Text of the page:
Forced remittance bill smacks of Marcosian law – Migrante
MANILA, Philippines – A bill filed in the House of Representatives requiring overseas Filipino workers (OFWs) to send money back to their family or dependents in the Philippines or else their passport will not be renewed has been described as a resurrected Marcos law by an international migrant workers group.
“It is stupid, unnecessary and obviously just another money-making scheme,” Connie Bragas-Regalado, chairperson of Migrante Sectoral Party, said in a statement Wednesday in response to House Bill (HB) 3576 filed by OFW Representative Roy Señeres.
“HB 3576 is a resurrection of Marcos’ draconian Executive Order (EO) 857 which was protested widely by OFWs around the world,” she said.
Section 1 of HB 3576 states that OFWs “are required to remit regularly a portion of their foreign exchange earnings to their family or legal dependent recipient in the Philippines.”
“Ambassadors, Consul Generals, Chiefs of Mission, or Charge d’ Affaires are authorized to withhold the renewal or approval of the passport of an erring OFW unless proof of compliance of the remittance requirement of his financial support is submitted,” the bill states.
In Señeres’ explanatory note on HB 3576, he said that the bill aims to protect the families or relatives of OFWs who have been “neglected and abandoned” in the Philippines.
“There have been reports of families or dependents of OFWs who have complained of the failure of the OFW relatives to send support to them,” Señeres said.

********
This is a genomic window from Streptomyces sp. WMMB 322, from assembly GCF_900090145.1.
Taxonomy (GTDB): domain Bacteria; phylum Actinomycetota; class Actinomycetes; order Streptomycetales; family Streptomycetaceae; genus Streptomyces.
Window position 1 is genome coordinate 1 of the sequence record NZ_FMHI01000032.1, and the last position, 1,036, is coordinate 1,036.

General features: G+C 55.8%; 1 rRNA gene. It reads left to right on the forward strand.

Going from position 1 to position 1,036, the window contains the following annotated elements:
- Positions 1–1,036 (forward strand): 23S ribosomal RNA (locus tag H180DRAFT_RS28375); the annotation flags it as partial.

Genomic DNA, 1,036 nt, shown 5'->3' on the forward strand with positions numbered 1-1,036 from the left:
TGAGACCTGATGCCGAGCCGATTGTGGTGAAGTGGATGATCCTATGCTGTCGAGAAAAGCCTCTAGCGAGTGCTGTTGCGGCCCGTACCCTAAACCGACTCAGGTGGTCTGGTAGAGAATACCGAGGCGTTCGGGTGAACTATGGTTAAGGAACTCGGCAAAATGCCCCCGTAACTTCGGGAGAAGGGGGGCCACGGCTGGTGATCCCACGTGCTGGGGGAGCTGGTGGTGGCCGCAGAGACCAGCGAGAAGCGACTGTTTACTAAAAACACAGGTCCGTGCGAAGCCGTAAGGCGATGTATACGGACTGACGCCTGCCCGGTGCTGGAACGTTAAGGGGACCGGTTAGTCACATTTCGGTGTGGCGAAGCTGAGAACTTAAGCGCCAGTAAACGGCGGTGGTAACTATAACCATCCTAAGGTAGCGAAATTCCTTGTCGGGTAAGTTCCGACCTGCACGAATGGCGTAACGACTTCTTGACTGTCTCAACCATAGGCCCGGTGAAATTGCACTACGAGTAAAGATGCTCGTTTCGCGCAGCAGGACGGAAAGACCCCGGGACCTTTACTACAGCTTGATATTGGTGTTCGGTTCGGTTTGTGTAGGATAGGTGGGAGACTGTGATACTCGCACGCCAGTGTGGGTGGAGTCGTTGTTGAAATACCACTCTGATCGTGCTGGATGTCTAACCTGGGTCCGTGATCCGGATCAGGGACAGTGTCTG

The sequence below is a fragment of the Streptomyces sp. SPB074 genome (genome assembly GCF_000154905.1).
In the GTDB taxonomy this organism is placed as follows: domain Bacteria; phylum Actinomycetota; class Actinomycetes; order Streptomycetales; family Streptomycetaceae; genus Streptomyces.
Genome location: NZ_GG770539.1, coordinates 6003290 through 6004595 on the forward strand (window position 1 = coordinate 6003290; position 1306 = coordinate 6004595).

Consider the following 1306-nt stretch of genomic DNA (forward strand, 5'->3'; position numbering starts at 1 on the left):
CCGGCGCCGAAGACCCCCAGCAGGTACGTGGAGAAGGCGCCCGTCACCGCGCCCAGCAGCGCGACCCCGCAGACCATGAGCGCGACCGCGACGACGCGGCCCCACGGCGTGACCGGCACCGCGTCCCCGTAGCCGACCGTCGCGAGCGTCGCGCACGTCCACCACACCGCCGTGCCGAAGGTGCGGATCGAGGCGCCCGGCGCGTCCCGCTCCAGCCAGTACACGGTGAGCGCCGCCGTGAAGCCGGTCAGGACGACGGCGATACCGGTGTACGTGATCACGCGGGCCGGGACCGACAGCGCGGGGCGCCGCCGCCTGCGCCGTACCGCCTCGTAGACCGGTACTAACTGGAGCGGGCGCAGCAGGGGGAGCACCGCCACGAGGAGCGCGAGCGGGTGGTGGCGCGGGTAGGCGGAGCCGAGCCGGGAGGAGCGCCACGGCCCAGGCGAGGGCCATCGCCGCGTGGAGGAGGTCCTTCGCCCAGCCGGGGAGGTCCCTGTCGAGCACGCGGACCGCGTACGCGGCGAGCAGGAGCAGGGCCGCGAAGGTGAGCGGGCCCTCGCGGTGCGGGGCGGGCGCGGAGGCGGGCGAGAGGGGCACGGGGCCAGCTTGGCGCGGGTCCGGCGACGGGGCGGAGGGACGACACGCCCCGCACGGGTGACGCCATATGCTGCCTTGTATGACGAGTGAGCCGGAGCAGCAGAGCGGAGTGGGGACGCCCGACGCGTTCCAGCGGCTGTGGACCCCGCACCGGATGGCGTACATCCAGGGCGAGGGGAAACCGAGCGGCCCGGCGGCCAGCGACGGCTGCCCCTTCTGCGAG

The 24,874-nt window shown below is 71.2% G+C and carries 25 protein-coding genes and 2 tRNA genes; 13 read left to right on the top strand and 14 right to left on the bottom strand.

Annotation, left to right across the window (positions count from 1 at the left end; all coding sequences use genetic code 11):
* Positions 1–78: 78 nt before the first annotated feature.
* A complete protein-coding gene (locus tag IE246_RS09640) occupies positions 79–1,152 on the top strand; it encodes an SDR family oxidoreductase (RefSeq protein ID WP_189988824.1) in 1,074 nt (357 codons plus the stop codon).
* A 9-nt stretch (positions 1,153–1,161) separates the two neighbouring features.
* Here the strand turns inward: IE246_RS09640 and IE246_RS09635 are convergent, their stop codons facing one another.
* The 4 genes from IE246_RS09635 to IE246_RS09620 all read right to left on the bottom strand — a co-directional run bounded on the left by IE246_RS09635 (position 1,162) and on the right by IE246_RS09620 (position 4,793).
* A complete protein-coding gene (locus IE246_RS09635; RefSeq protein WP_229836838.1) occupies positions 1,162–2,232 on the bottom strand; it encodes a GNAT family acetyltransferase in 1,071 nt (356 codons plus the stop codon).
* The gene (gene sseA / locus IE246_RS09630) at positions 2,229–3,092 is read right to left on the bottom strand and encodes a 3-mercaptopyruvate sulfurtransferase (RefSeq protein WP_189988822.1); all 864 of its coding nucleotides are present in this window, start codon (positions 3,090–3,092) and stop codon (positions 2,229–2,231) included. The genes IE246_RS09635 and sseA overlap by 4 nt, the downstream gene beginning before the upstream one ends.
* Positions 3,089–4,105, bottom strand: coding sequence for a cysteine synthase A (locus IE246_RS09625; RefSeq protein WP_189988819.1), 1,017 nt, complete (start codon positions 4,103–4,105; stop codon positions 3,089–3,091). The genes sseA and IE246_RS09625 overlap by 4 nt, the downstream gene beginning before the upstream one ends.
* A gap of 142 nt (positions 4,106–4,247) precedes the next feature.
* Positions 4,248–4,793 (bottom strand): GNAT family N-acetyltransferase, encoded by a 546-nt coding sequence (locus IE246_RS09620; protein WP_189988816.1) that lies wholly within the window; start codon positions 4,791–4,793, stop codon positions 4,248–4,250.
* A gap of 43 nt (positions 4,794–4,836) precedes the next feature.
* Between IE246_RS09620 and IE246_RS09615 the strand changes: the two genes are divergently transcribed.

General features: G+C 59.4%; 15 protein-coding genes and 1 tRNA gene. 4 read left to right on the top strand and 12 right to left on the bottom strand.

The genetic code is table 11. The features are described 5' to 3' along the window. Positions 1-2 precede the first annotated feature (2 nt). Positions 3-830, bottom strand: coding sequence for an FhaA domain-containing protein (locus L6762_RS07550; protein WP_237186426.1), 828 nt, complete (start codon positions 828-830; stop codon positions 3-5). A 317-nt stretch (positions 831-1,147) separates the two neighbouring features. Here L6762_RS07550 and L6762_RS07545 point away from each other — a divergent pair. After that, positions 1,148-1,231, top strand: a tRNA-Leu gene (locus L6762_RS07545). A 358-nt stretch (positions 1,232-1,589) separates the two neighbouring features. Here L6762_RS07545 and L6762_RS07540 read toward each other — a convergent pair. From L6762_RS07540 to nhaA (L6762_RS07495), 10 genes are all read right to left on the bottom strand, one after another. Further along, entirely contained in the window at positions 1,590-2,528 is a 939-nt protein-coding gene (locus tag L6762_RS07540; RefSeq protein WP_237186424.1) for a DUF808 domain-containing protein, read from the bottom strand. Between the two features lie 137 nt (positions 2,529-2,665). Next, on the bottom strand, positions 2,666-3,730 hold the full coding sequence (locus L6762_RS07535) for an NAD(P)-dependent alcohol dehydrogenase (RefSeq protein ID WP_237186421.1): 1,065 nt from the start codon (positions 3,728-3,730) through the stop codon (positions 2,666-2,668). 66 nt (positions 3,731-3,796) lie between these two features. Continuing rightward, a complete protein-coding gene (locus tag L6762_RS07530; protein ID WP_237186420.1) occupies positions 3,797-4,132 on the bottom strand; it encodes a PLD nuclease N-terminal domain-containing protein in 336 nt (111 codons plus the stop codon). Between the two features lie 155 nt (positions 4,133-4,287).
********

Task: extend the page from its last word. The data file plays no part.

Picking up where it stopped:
“This is particularly true for many families of land-based OFWs since there is no law or rules and regulations which require them to remit a portion of their foreign exchange earnings to their families in the Philippines,” he said.
Regalado said that the bill is reminiscent of former president Ferdinand Marcos’ “forced remittance law” EO 857 that “drove OFWs in deeper debt.”
“It is a blast from the past and a slap in the face of OFWs around the world who are already knee-deep in debt and barely coping with the global economic crisis,” she said.
EO 857, which was enacted December 13, 1982, required seamen, contractors, doctors, engineers, and other professional workers, to remit 70 percent of their basic salary while domestic and other service workers should remit 50 percent.
Section 4 of EO 857 states that “the Ministry of Labor and Employment shall not approve the renewal of employment contracts and agency or service agreements unless proof of remittance of foreign exchange earnings is submitted.
Punishment also includes the non-renewal of the OFWs passport and suspension or exclusion from the list of eligible workers for overseas employment.
“It was precisely the previous forced remittance law that further drove OFWs in deeper debt. It gave rise to the proliferation of loansharks and lending institutions that fed on the desperation of OFWs,” Regalado said.
HB 3576 is currently pending with the Committee on Overseas Workers Affairs since December 16, 2013.
According to December 2012 records of the Commission on Filipinos Overseas, there are 10,489,628 permanent, temporary, and irregular Filipinos in countries all over the world.
OFWs remitted more than $21.4 billion in 2012, according to the records of the Bangko Sentral ng Pilipinas. The figure has steadily risen from $20.1 billion in 2011 and $18.7 billion in 2010
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